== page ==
The Great Reassessment: The Supply Chain Edition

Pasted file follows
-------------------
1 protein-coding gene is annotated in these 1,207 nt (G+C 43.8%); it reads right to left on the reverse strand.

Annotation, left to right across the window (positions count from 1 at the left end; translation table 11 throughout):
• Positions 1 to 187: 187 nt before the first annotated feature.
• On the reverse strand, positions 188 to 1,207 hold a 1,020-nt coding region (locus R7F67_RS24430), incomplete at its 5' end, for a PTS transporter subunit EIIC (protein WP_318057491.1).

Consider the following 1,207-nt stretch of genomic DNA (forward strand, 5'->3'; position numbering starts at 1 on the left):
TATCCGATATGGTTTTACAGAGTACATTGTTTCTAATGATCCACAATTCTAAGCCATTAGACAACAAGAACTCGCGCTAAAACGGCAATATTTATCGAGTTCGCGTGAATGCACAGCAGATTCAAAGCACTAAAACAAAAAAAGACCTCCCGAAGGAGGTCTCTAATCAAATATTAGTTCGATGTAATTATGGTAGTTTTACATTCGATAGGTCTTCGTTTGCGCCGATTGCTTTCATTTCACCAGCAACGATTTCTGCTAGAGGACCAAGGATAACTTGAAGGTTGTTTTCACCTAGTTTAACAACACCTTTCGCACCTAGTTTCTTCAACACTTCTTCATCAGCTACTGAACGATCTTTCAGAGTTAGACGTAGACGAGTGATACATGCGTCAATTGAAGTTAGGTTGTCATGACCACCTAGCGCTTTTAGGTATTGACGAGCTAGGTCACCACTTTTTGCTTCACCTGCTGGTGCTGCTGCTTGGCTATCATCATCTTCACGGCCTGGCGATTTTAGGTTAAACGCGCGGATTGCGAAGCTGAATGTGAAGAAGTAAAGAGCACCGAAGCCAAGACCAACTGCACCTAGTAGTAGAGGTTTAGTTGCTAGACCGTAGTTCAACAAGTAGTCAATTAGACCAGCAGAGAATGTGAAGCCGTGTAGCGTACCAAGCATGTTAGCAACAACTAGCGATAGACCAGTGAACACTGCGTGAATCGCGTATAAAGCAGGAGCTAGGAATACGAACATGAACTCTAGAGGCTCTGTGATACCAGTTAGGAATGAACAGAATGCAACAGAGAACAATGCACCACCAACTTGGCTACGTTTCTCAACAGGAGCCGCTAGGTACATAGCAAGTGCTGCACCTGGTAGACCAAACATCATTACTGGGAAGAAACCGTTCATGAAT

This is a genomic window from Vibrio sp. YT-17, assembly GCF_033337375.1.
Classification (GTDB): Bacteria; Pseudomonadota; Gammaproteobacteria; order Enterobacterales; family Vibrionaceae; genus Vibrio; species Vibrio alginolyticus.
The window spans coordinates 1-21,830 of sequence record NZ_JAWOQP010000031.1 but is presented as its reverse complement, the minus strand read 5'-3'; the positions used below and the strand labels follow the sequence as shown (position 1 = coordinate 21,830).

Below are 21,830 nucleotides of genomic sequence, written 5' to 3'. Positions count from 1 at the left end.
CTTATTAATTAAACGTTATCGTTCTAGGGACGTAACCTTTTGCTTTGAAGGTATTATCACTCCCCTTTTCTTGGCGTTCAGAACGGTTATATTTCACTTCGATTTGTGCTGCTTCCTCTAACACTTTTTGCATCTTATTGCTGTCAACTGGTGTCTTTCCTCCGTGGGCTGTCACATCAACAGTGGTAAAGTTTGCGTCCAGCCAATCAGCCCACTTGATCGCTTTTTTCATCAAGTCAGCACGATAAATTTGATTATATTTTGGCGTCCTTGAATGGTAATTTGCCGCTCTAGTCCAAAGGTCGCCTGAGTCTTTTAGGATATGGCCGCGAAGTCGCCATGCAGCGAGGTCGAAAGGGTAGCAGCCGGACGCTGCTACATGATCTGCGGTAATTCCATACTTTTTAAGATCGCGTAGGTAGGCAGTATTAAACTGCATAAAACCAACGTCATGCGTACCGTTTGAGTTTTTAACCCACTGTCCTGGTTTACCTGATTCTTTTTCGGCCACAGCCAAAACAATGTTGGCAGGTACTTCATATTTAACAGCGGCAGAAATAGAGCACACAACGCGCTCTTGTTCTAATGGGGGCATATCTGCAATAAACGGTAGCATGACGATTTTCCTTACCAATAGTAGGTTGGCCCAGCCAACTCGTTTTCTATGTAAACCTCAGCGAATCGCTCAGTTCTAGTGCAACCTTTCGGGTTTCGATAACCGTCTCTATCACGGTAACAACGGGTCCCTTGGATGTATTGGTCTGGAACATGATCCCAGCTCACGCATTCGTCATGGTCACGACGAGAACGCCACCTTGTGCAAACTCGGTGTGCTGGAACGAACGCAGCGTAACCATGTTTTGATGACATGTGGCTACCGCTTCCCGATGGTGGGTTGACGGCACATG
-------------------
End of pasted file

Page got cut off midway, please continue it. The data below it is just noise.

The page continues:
The logistics landscape is changing. Like the employment market in the pandemic, the need to unexpectedly adjust creates the opportunity to re-think. Sometimes the change is tactical – a reversible reaction – and things return to normal. Other times it leads to be a more structural change. Anticipating the forward shape of the supply chain means thinking about what’s driving participants’ decisions now, how those decisions roll-up and to what extent those moves are structural versus tactical. Contract rates will start the trend to normalise in 2024. Forward indications (eg, current production and exporting disruptions in China, second-half 2022 US retailer import projections) suggest that the second half of 2023 will not look much different than 2022, meaning annual rate negotiations at the start of 2023 will not look much better than 2022. Signals of relief are starting to show. A report from Danish Ship Finance shows an anticipated 12% vessel capacity growth between 2023 and 2024, driven mostly by 12,000 teu+ vessels – double that of demand growth. More structural landside changes in the US will begin to come online during 2023, factoring into the 2024 contract negotiations.
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